Trichomoniasis And Pregnancy
Commonly referred to as "trich", the STD trichomoniasis, is caused by a microscopic parasite. According to The Centers for Disease Control and Prevention (CDC), more than 7 million Americans, including 124,000 pregnant women, will contract the disease every year.
Trich is often latent in the body and symptoms may not be evident. If they do appear, they could start soon after the infection is passed or it may take months before they are evident. If, after testing, a diagnosis is made for trich, it does not necessarily mean the infection was recently contracted.
Symptoms Of Trich
The symptoms of trich are a vaginal discharge that is greenish or yellow, foamy in appearance and it has a foul odor. The vagina and vulva may be red, irritated and itchy. Intercourse and urination may both be painful or uncomfortable and there may be some blood spotting after intercourse. A less common symptom is lower abdominal pain, which could indicate an infection in the bladder or urethra. If symptoms are present, advising the medical practitioner is important so the necessary tests can be run to expose any other STDs. The test for trich is by vaginal swab and examination of vaginal fluid under a microscope.
Impact Of Trich On Pregnancy
The impact of trichomoniasis during pregnancy is associated with the higher risk of premature rupture of the membranes (PROM) and preterm birth. Low-birth-weight babies are also a result of trich during pregnancy. If trich is present, there is a higher likelihood of contracting HIV if exposed to the virus. On rare occasions, a baby may be infected with the parasite during delivery. However, the infection can be treated with antibiotics.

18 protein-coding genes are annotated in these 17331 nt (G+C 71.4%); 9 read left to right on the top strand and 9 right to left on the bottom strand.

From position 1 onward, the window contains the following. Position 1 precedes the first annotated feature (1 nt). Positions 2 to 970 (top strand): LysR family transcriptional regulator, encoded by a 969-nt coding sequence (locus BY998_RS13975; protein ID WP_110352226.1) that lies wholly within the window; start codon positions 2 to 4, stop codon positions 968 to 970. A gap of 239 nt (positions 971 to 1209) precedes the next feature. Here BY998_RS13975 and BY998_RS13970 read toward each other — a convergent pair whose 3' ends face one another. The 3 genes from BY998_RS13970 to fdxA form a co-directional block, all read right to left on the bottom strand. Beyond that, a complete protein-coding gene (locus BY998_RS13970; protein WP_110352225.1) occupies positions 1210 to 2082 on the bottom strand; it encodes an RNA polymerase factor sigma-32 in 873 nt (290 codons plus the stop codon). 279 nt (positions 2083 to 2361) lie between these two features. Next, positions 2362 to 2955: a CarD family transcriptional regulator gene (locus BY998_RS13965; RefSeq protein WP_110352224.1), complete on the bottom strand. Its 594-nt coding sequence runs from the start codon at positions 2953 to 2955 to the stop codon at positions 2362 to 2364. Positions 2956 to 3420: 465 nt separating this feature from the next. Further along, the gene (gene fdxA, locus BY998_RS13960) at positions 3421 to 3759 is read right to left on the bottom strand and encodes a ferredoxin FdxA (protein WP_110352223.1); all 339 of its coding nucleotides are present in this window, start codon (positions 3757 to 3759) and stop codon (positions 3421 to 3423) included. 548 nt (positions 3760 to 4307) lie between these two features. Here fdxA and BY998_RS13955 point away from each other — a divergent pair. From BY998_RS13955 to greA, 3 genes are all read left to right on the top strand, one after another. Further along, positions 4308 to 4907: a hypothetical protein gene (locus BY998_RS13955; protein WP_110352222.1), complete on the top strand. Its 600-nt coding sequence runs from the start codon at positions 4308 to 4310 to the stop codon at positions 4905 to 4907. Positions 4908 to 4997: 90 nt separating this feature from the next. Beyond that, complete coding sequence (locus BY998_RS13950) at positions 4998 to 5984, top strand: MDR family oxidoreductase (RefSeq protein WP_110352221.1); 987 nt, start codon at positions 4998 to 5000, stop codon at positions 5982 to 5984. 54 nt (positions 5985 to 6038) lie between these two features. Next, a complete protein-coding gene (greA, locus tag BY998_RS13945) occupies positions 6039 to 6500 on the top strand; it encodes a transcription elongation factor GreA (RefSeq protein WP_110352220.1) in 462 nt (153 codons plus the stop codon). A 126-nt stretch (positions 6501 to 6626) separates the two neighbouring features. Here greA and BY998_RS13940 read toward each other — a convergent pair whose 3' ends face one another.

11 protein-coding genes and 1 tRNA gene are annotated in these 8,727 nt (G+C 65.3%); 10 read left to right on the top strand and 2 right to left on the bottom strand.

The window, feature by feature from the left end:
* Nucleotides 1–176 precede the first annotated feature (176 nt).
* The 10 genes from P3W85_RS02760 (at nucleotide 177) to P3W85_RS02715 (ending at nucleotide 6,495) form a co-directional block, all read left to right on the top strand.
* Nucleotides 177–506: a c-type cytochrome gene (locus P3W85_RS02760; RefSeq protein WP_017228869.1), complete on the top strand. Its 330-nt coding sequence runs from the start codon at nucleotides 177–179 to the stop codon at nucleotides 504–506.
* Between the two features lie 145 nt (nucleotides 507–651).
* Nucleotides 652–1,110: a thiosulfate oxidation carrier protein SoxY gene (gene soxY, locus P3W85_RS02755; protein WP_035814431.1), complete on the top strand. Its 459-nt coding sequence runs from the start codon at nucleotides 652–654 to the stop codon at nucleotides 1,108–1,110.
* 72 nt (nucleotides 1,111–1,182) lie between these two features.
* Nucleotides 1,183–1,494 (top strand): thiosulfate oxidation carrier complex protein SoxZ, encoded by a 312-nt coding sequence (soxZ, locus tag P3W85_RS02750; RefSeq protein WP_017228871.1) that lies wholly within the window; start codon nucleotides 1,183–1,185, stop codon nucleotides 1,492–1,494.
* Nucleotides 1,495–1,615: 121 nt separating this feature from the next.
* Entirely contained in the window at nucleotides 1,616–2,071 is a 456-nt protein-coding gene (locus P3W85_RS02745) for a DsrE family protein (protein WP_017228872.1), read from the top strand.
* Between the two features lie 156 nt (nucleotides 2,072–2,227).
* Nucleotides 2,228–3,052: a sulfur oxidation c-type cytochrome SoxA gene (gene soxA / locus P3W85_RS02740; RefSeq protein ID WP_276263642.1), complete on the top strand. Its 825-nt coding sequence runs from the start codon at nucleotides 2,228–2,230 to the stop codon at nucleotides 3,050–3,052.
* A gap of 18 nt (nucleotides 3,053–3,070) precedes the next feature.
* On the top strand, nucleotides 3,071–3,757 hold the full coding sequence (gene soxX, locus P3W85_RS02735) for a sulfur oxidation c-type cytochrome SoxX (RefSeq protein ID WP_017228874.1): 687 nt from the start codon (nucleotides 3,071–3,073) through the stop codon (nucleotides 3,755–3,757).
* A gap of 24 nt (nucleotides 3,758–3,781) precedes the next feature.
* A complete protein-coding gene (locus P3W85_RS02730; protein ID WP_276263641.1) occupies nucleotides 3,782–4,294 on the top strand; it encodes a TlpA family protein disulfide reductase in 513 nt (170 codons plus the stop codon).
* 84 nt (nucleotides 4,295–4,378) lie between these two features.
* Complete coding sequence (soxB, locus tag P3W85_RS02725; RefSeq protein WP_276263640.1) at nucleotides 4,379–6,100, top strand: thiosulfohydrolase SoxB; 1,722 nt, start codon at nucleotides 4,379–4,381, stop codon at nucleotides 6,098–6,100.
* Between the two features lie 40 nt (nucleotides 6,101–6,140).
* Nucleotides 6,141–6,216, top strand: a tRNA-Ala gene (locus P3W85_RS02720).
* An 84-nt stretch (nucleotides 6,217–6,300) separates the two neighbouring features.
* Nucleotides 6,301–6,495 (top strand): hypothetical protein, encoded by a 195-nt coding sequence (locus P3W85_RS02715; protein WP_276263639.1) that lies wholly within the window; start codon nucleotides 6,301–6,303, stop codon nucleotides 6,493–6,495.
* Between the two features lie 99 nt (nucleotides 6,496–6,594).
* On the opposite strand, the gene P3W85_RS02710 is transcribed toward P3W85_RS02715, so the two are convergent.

A pregnant woman is not usually tested for trich as part of the prenatal STD testing. To date there does not appear to be any evidence to support treatment lowering complications for pregnant women. In fact, in some cases, it may heighten the risk of preterm birth. Because of this, women who experience symptoms that are particularly bothersome are treated and others are left until after the birth of their babies.
Diagnosis And Treatment
If there is a diagnosis of trich in a pregnant woman, then the usual treatment is a course of metronidazole, a high powered antibiotic that has been considered safe for an unborn baby. It is good sense to have both partners in the relationship tested and treated at the same time, whether symptoms are present or not. Most men do not have symptoms with trich. After treatment, it is important to abstain from intercourse until both partners are free of symptoms and the treatment is completed. If this tact is not taken, there is a good chance of reinfection.